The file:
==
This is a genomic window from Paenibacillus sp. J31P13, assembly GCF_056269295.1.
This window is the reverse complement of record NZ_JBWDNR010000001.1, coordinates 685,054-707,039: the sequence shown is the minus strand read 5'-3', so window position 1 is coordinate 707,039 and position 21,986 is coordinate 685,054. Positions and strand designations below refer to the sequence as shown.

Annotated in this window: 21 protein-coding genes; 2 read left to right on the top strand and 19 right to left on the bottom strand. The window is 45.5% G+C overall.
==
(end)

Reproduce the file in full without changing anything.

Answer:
This is a genomic window from Paenibacillus sp. J31P13, assembly GCF_056269295.1.
This window is the reverse complement of record NZ_JBWDNR010000001.1, coordinates 685,054-707,039: the sequence shown is the minus strand read 5'-3', so window position 1 is coordinate 707,039 and position 21,986 is coordinate 685,054. Positions and strand designations below refer to the sequence as shown.

Annotated in this window: 21 protein-coding genes; 2 read left to right on the top strand and 19 right to left on the bottom strand. The window is 45.5% G+C overall.